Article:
In fact, even some smaller Birds of prey like hawks and Falcons could carry away babies or potentially young foxes without too much difficulty.

eagles eat foxes
eagles eat foxes


Geography/Location: North America

The largest Owl is the Great Horned Owl, standing around 2 feet tall with a 5feet wingspan, the Horned Owl is largely nocturnal inhabit, and therefore hunts during the night. Around the same time that foxes do.

The Great Horned Owl has a diet of up to 87.6% of mammals in North America, and a Fox is potentially on that list. With larger prey often being broken up and taken back to the nest. With a silent approach, Owls attack often by landing near prey and ambushing them in quick succession, but sometimes they will attack while on the wing.

owls eat foxes
owls eat foxes


Geography/Location: North America, Asia

If a Black Bear or a Brown Bear is able to get close to a Fox or take it by surprise then it will eat it. Foxes are no match for their size, strength, and armament. These largest predators of North America will mostly scare foxes away from any competing food source. If they happen upon a Fox Set, then there could be a slaughter.

bears eat foxes
bears eat foxes


Geography/Location: Global

Badgers from North America, Europe, and Asia are all very similar in that while they are predominantly carnivores, they will eat just about anything, they have a wide diet and this is often where they will compete with Foxes. However, for the most part, Foxes and Badgers coexist very well in the same habitats. If threatened or under certain circumstances though, a Badger will aggressively charge a Fox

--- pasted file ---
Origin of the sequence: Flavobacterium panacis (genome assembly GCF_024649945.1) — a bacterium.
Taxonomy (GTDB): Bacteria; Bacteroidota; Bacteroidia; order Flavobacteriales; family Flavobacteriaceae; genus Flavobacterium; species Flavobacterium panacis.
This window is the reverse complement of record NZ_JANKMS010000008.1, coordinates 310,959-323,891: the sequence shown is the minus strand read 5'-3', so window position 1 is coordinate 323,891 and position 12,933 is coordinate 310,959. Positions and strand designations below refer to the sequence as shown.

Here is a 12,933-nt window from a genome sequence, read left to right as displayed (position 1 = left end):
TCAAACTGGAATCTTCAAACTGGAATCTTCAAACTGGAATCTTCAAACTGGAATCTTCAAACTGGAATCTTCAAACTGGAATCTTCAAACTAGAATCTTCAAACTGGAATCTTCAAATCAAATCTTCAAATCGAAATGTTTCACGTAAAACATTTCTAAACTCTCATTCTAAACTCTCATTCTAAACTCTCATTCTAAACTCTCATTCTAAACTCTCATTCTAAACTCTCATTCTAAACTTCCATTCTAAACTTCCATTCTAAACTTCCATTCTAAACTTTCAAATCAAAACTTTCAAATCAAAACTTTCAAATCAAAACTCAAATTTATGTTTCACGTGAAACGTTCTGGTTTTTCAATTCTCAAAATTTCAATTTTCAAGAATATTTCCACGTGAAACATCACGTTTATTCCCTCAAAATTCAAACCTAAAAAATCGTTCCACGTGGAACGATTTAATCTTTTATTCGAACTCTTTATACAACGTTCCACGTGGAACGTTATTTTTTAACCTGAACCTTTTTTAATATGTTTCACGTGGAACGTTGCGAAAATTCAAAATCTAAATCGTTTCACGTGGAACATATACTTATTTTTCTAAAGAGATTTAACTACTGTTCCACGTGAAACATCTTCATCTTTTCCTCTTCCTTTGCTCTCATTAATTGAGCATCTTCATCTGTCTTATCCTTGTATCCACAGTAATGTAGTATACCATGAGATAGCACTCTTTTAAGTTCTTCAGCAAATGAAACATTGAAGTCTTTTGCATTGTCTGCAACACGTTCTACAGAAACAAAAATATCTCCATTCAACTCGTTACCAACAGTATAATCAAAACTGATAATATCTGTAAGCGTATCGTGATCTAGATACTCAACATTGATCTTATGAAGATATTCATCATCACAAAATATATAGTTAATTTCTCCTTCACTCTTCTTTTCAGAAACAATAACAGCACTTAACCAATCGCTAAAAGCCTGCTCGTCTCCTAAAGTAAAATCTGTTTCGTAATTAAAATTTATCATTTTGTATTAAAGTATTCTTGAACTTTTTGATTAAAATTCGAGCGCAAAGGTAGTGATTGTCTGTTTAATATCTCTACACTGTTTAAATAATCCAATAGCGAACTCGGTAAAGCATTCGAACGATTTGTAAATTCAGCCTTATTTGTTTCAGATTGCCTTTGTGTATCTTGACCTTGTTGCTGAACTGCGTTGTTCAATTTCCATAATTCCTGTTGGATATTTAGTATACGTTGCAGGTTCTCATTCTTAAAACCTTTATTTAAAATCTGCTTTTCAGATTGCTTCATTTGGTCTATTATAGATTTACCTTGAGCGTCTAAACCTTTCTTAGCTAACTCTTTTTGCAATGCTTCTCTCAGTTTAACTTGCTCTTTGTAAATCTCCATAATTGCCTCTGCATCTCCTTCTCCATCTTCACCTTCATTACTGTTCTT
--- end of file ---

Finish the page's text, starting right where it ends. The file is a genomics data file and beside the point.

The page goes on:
badgers eat foxes
badgers eat foxes


Geography/Location: Northern Canada, Northern Asia, Northern Europe, Subarctic

Wolverines are said to be more closely related to bears in both appearance and behavior and will often take on a defeat a predator greater in size to themselves. Whilst not fast animals, if they come across an Arctic Fox – or other Fox they will look to kill it.

wolverines eat Foxes
wolverines eat Foxes

Humans (Global)

The greatest threat to the Fox Population, and yet the greatest aid to Fox populations is that of Humans. Hunting which was introduced to reduce the threat to livestock and also hunting for sporting purposes has seriously reduced the Fox population in many parts of the world, most notably in Western Europe. 

They have also been subjected to projects to cull the population in order to reduce pest spreading capabilities and maintain habitats.

However, where Foxes have integrated into Human society in urban areas they have not only survived but thrived.

Other Foxes (Global)

During early life as a cub, there are additional dangers to face. In a world dominated by the survival of the fittest, it’s not unheard of for Cubs to fight Cubs in establishing their dominance and by way of preying on the weakest. Within the first four weeks from birth, around 20-25% of Cubs will succumb to brutal treatment at the hands of their siblings.

So it becomes deadly important that Cubs get the food first and grow the fastest! Where a cub dies through bullying, it will always serve as a source of food for the other cubs.

Do Fox predators impact Fox populations?

Fair to say Foxes have been around for thousands of years, they’ve evolved and adapted into efficient survival machines. None of the animals that prey on Foxes have had any marked effect on their ability to maintain or grow in number. 

Future for Foxes

Having lasted this length of time, alongside all their predators and humans too. They’ve adapted and evolved to thrive in almost every part of the northern hemisphere. There’s no reason why they will not continue to thrive in the future.


Learn more in the classroom or at home about the wonderful world of Foxes with this book

Exploring The World of Foxes

To finish

We hope this has been useful for you in understanding what animals and Birds prey on Foxes. Would really like to hear your comments below, so let us know of any additions or changes we can add to this list. Here’s that quick list again for convenience…


A Certified Ecologist and an Entomologist, Michael has been interested in all aspects of Nature for many years. It's only now he's decided, along with his partner Fran, to begin documenting what he knows.